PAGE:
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If you borrow code from some source, it is probably best to cite it (like "adapted from [source]"). However, if you take let's say you borrowed this function (example in C++):

void doWork()
{
     cout << "Doing work!\n" << endl;
}

and now you editted it to be like this:

void doWork()
{
     string name = "";

     cout << "Starting work...\n" << endl;
     cout << "Hello user. What is your name?" << endl;

     cin >> name;
     ...
}

Would you still have to say "adapted from [source]" or something like that? Or are you in the safe zone?

Note: I am specifically wondering how this applies to copyrighted (and open source) code

1 Answer 1

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If you are taking code from copyrighted or open source code, then you must conform by the licensing terms under which you obtained the code. If you do not have such a licensing agreement, then you are in violation of copyright law regardless of whether you cite the code or not.

In the case of GPL, in order to use the snippet of code, you must also release ALL of your code under the GPL and include the GPL license as part of your distributed product. You do not need to cite which part you borrowed.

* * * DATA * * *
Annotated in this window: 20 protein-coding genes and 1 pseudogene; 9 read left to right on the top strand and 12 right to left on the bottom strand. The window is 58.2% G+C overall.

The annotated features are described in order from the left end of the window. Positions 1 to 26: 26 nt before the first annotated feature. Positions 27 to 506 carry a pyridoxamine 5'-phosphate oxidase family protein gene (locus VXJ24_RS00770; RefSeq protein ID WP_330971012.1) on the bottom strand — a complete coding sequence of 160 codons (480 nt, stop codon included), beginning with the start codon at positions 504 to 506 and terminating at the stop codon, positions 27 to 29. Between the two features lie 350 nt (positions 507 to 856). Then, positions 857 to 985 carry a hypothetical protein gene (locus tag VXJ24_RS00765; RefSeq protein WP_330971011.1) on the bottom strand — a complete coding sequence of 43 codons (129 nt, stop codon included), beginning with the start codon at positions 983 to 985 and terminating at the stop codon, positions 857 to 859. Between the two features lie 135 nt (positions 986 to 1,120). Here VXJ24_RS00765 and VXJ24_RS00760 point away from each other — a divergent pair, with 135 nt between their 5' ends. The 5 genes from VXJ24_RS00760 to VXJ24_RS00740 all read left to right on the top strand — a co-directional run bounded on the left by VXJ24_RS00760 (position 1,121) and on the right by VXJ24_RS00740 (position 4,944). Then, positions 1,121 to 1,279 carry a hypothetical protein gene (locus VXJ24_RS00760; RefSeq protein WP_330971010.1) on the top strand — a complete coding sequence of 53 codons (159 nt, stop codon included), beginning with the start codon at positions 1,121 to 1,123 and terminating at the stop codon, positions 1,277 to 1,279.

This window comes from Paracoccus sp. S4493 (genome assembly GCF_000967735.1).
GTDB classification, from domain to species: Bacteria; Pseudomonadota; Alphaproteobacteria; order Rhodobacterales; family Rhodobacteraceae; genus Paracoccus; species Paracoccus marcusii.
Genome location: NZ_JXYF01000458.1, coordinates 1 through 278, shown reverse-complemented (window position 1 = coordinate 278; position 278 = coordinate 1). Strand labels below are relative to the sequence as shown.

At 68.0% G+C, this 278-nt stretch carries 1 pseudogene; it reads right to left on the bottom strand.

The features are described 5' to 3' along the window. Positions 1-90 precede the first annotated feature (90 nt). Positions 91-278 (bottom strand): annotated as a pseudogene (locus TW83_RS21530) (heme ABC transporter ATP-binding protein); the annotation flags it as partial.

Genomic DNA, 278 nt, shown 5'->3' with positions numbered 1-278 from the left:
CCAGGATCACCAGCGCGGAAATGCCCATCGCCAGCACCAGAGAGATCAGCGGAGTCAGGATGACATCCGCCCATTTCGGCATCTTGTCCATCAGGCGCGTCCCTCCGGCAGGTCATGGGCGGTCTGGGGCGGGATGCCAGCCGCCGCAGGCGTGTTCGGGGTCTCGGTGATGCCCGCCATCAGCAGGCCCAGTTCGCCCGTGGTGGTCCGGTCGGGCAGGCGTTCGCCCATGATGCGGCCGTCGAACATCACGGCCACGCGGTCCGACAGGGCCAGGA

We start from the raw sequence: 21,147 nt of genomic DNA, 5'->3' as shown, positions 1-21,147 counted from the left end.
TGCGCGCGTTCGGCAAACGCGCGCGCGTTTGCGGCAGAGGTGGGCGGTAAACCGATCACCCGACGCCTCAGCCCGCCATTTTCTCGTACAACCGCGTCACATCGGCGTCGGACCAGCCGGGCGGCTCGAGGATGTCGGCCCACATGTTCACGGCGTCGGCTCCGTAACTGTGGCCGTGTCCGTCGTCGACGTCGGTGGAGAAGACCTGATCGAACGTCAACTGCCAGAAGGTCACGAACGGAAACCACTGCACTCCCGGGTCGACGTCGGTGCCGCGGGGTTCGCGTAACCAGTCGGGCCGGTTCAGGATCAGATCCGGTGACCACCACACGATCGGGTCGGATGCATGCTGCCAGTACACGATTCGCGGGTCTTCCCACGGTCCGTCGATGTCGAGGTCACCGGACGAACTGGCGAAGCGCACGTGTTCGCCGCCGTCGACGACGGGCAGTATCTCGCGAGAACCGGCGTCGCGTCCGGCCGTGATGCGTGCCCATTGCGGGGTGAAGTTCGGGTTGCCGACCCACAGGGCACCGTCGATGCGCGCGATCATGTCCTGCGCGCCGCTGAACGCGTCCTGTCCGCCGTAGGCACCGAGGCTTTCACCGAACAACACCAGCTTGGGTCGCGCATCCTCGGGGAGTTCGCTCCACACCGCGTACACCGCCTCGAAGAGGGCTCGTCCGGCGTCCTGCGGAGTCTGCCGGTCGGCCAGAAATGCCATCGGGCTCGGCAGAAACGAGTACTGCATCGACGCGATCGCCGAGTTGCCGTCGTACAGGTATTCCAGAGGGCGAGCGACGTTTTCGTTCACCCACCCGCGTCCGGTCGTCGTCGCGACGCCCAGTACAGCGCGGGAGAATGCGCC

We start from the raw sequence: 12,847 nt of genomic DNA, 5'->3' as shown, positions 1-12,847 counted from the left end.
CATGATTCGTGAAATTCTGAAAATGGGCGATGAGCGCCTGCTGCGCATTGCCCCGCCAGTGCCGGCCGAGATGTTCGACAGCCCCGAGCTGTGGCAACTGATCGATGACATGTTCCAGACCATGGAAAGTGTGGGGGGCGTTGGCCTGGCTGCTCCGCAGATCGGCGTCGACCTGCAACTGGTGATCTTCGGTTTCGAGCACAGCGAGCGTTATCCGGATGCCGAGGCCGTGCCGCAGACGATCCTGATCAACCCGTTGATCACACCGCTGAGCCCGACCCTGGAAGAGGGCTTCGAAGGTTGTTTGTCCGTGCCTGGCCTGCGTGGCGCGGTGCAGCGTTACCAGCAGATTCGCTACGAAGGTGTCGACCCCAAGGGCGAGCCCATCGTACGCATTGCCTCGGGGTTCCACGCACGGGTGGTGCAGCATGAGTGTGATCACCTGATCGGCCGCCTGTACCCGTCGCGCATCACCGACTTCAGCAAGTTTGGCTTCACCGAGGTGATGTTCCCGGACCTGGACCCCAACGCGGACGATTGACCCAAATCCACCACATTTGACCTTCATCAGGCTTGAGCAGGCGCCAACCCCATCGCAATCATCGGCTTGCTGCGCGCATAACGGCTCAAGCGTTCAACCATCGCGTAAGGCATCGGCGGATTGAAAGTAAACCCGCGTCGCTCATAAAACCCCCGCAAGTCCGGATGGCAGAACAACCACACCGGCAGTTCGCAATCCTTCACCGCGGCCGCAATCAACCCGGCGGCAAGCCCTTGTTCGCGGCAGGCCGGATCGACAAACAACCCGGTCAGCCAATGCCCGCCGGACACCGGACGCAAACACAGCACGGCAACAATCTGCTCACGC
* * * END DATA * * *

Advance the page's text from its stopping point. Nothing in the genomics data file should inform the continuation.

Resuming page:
Commercial code typically does not require any form of acknowledgement, licensing or citation.

Other open source licenses may vary in requirements, but as far as I know none require you to cite the individual parts of the code.

4
  • I was borrowing and adapting code from tutorials which don't really say much on how they are licensed, so I wasn't sure whether I should say, "adapted from [source]" when I release my source code Commented Jan 31, 2014 at 14:06
  • 3
    @inixsoftware Then you have to look at each tutorial to see (a) whether it was licensed at all (if not, you can't use it) and (b) what license applies. E.g. on the stack exchange network, all content is licensed under CC-BY-SA which means that you must perform attribution (e.g. through a link to the answer where you took the code from) and must share that code under the same license (I'm not sure, but I don't think this excludes usage in proprietary software). However, many tutorials are written with the intent of code being imitated, so just contact the author if in doubt.
    – amon
    Commented Jan 31, 2014 at 14:10
  • Citing normally has nothing to do with copyrights though.. Citing you normally do for a reader and to prevent plagiarism. So when you copy source code -even if the copyright holder doesn't want it- you still have to give the references and citations when you publish the source code. - As readers may want to know where you got it (and they have the right by plagiarism laws).
    – paul23
    Commented Jan 31, 2014 at 14:22
  • Fun fact: Open source code is copyrighted. Copyright is the legal mechanism which enforces open source licenses just like it makes others get permission/pay you to use your closed source code. Fun fact #2: everything anyone creates is implicitly copyrighted to them, including the online tutorials. I second amon's advice: Contact the author.
    – Philip
    Commented Jan 31, 2014 at 16:27

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